People with long-standing Graves disease who received radioactive iodine ablation (RIA) and long-term treatment with antithyroid drugs (ATDs) have an increased risk of diabetes compared with the general population, according to a study in Endocrinology and Metabolism.

The retrospective cohort study was based on data from the Korean National Health Insurance Service (NHIS) database. Patients were diagnosed with hyperthyroidism between 2005 and 2012 and began antithyroid drug (ATD) treatment within 90 days of diagnosis.

All participants had at least 1 National Health Screening Examination between 2010 and 2012 and were receiving active treatment for Graves disease (ATD or  RIA).


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The participants were categorized into 2 groups based on subsequent treatment after an initial 24-month ATD course—those who continued ATD for at least 12 more months without RIA treatment (ATD group) and those who received RIA after the initial ATD course (RIA group). The primary outcome was new-onset diabetes.

A total of 4593 patients with long-standing Graves disease and 45,930 control participants were included in the study. Both groups had a median age of 48 years and 65% were women. For the patients with Graves disease, 4491 (97.8%) were in the ATD group and 102 (2.2%) were in the RIA group.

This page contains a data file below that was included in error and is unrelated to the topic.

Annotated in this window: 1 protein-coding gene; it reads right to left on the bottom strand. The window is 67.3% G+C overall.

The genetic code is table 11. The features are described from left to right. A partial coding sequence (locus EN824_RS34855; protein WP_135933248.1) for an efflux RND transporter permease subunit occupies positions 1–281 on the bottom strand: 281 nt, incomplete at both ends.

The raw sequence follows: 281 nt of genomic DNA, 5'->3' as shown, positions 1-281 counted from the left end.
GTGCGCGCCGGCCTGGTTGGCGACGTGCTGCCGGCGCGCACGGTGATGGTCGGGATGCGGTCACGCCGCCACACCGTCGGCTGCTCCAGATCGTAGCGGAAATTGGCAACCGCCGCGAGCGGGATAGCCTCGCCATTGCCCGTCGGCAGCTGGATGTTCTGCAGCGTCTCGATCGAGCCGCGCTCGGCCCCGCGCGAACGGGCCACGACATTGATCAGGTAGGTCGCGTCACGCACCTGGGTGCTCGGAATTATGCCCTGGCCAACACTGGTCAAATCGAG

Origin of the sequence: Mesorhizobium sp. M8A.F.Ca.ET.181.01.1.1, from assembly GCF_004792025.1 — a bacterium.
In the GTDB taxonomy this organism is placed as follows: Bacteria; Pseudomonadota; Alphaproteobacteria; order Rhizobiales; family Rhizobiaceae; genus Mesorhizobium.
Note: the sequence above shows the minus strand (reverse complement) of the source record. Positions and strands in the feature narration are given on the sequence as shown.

Diabetes was diagnosed in 751 (16.3%) patients with long-standing Graves disease and 6424 (14.0%) individuals in the control group after a mean follow-up of 7.3 years, with a significant difference occurring between the 2 groups (log-rank P < .001). The hazard ratio (HR) for diabetes was 1.18 (95% CI, 1.1 to 1.28; P < .001) in patients with hyperthyroidism after complete adjustment.

In the ATD group, the HR for diabetes was 1.17 (95% CI, 1.08 to 1.27; P < .001) vs 1.88 (95% CI, 1.22 to 2.88; P = .004) in the RIA group after complete adjustment. The RIA group had an increased risk of diabetes (HR 1.56; 95% CI, 1.01 to 2.42; P = .045), with the ATD group as a reference.

The risk of diabetes increased with an increase in treatment duration (P for trend = .019) when stratified according to ATD treatment duration (2-3, 3-4, and ≥4 years).

Study limitations include the retrospective design, lack of information on thyroid function tests, and diagnosis based on International Classification of Diseases Tenth Revision codes.

“A systematic approach to glucose monitoring in patients with Graves disease during follow-up, along with effective control of hyperthyroidism, may be reasonable to reduce the risk of developing [diabetes mellitus] in these patients,” the researchers concluded.

Reference

Song E, Koo MJ, Noh E, et al. Risk of diabetes in patients with long-standing Graves’ disease: a longitudinal study. Endocrinol Metab (Seoul). Published December 16, 2021. doi:10.3803/EnM.2021.1251